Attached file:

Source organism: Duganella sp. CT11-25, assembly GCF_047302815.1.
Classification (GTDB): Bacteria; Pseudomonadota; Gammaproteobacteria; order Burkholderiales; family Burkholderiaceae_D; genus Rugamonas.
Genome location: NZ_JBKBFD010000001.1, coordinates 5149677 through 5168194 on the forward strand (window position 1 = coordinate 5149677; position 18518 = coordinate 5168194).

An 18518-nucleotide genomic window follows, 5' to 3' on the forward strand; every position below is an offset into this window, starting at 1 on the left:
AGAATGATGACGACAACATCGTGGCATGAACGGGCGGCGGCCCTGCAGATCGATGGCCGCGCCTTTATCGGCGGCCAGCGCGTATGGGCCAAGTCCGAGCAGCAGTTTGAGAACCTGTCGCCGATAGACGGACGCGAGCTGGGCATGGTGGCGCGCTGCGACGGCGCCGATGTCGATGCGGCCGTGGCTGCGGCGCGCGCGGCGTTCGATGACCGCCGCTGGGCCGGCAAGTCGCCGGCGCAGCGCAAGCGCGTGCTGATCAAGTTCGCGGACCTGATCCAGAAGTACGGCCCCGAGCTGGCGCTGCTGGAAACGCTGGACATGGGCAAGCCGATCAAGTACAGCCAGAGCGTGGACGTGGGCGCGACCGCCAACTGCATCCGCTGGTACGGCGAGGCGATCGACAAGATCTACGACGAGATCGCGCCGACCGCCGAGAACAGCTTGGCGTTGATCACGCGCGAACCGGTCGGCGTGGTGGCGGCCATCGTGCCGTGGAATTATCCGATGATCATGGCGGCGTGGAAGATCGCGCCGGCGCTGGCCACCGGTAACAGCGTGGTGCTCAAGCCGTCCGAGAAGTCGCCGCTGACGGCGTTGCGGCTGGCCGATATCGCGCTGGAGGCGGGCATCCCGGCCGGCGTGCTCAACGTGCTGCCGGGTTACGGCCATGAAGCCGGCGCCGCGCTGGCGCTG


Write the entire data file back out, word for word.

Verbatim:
Source organism: Duganella sp. CT11-25, assembly GCF_047302815.1.
Classification (GTDB): Bacteria; Pseudomonadota; Gammaproteobacteria; order Burkholderiales; family Burkholderiaceae_D; genus Rugamonas.
Genome location: NZ_JBKBFD010000001.1, coordinates 5149677 through 5168194 on the forward strand (window position 1 = coordinate 5149677; position 18518 = coordinate 5168194).

An 18518-nucleotide genomic window follows, 5' to 3' on the forward strand; every position below is an offset into this window, starting at 1 on the left:
AGAATGATGACGACAACATCGTGGCATGAACGGGCGGCGGCCCTGCAGATCGATGGCCGCGCCTTTATCGGCGGCCAGCGCGTATGGGCCAAGTCCGAGCAGCAGTTTGAGAACCTGTCGCCGATAGACGGACGCGAGCTGGGCATGGTGGCGCGCTGCGACGGCGCCGATGTCGATGCGGCCGTGGCTGCGGCGCGCGCGGCGTTCGATGACCGCCGCTGGGCCGGCAAGTCGCCGGCGCAGCGCAAGCGCGTGCTGATCAAGTTCGCGGACCTGATCCAGAAGTACGGCCCCGAGCTGGCGCTGCTGGAAACGCTGGACATGGGCAAGCCGATCAAGTACAGCCAGAGCGTGGACGTGGGCGCGACCGCCAACTGCATCCGCTGGTACGGCGAGGCGATCGACAAGATCTACGACGAGATCGCGCCGACCGCCGAGAACAGCTTGGCGTTGATCACGCGCGAACCGGTCGGCGTGGTGGCGGCCATCGTGCCGTGGAATTATCCGATGATCATGGCGGCGTGGAAGATCGCGCCGGCGCTGGCCACCGGTAACAGCGTGGTGCTCAAGCCGTCCGAGAAGTCGCCGCTGACGGCGTTGCGGCTGGCCGATATCGCGCTGGAGGCGGGCATCCCGGCCGGCGTGCTCAACGTGCTGCCGGGTTACGGCCATGAAGCCGGCGCCGCGCTGGCGCTG